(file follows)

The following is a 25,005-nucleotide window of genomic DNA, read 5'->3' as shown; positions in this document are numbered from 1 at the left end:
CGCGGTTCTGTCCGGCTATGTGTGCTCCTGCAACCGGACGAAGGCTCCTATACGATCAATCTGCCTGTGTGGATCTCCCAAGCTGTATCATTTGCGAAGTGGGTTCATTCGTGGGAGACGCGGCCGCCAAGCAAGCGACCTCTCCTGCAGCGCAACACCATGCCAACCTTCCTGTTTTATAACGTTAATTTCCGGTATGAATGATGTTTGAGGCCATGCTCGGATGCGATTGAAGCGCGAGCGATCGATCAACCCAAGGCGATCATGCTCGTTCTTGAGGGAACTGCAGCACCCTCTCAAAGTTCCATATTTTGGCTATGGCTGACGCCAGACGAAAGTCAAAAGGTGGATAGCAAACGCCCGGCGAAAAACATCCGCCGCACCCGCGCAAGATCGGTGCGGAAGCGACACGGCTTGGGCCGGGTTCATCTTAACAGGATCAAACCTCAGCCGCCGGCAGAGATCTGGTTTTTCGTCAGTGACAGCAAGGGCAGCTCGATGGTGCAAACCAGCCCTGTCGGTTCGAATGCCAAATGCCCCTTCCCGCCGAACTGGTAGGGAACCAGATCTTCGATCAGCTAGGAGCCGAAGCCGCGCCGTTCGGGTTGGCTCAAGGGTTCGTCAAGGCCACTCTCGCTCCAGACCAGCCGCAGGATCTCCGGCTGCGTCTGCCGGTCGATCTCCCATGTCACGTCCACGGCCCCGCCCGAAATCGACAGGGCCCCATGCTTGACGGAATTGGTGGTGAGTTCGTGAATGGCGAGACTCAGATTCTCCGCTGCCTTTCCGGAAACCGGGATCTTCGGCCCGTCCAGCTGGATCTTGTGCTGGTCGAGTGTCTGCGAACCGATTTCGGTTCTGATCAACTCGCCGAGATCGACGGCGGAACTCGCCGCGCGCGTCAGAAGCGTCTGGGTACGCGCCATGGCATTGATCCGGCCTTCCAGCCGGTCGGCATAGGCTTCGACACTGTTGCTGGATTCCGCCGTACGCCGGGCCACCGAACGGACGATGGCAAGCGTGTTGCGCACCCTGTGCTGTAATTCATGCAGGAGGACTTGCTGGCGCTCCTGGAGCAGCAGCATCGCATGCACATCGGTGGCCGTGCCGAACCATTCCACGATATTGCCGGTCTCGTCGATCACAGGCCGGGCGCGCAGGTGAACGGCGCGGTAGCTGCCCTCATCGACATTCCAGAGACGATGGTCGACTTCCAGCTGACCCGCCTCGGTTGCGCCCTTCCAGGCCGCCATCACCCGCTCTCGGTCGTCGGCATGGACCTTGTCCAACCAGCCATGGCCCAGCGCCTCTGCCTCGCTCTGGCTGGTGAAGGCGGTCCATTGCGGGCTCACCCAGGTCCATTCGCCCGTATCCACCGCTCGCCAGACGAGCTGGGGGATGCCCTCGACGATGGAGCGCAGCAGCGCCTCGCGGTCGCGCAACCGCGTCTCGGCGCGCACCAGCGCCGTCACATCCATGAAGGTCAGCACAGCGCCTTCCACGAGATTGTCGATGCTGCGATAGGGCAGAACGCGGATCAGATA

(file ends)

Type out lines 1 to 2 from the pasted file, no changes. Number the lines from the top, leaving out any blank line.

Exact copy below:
The following is a 25,005-nucleotide window of genomic DNA, read 5'->3' as shown; positions in this document are numbered from 1 at the left end:
CGCGGTTCTGTCCGGCTATGTGTGCTCCTGCAACCGGACGAAGGCTCCTATACGATCAATCTGCCTGTGTGGATCTCCCAAGCTGTATCATTTGCGAAGTGGGTTCATTCGTGGGAGACGCGGCCGCCAAGCAAGCGACCTCTCCTGCAGCGCAACACCATGCCAACCTTCCTGTTTTATAACGTTAATTTCCGGTATGAATGATGTTTGAGGCCATGCTCGGATGCGATTGAAGCGCGAGCGATCGATCAACCCAAGGCGATCATGCTCGTTCTTGAGGGAACTGCAGCACCCTCTCAAAGTTCCATATTTTGGCTATGGCTGACGCCAGACGAAAGTCAAAAGGTGGATAGCAAACGCCCGGCGAAAAACATCCGCCGCACCCGCGCAAGATCGGTGCGGAAGCGACACGGCTTGGGCCGGGTTCATCTTAACAGGATCAAACCTCAGCCGCCGGCAGAGATCTGGTTTTTCGTCAGTGACAGCAAGGGCAGCTCGATGGTGCAAACCAGCCCTGTCGGTTCGAATGCCAAATGCCCCTTCCCGCCGAACTGGTAGGGAACCAGATCTTCGATCAGCTAGGAGCCGAAGCCGCGCCGTTCGGGTTGGCTCAAGGGTTCGTCAAGGCCACTCTCGCTCCAGACCAGCCGCAGGATCTCCGGCTGCGTCTGCCGGTCGATCTCCCATGTCACGTCCACGGCCCCGCCCGAAATCGACAGGGCCCCATGCTTGACGGAATTGGTGGTGAGTTCGTGAATGGCGAGACTCAGATTCTCCGCTGCCTTTCCGGAAACCGGGATCTTCGGCCCGTCCAGCTGGATCTTGTGCTGGTCGAGTGTCTGCGAACCGATTTCGGTTCTGATCAACTCGCCGAGATCGACGGCGGAACTCGCCGCGCGCGTCAGAAGCGTCTGGGTACGCGCCATGGCATTGATCCGGCCTTCCAGCCGGTCGGCATAGGCTTCGACACTGTTGCTGGATTCCGCCGTACGCCGGGCCACCGAACGGACGATGGCAAGCGTGTTGCGCACCCTGTGCTGTAATTCATGCAGGAGGACTTGCTGGCGCTCCTGGAGCAGCAGCATCGCATGCACATCGGTGGCCGTGCCGAACCATTCCACGATATTGCCGGTCTCGTCGATCACAGGCCGGGCGCGCAGGTGAACGGCGCGGTAGCTGCCCTCATCGACATTCCAGAGACGATGGTCGACTTCCAGCTGACCCGCCTCGGTTGCGCCCTTCCAGGCCGCCATCACCCGCTCTCGGTCGTCGGCATGGACCTTGTCCAACCAGCCATGGCCCAGCGCCTCTGCCTCGCTCTGGCTGGTGAAGGCGGTCCATTGCGGGCTCACCCAGGTCCATTCGCCCGTATCCACCGCTCGCCAGACGAGCTGGGGGATGCCCTCGACGATGGAGCGCAGCAGCGCCTCGCGGTCGCGCAACCGCGTCTCGGCGCGCACCAGCGCCGTCACATCCATGAAGGTCAGCACAGCGCCTTCCACGAGATTGTCGATGCTGCGATAGGGCAGAACGCGGATCAGATA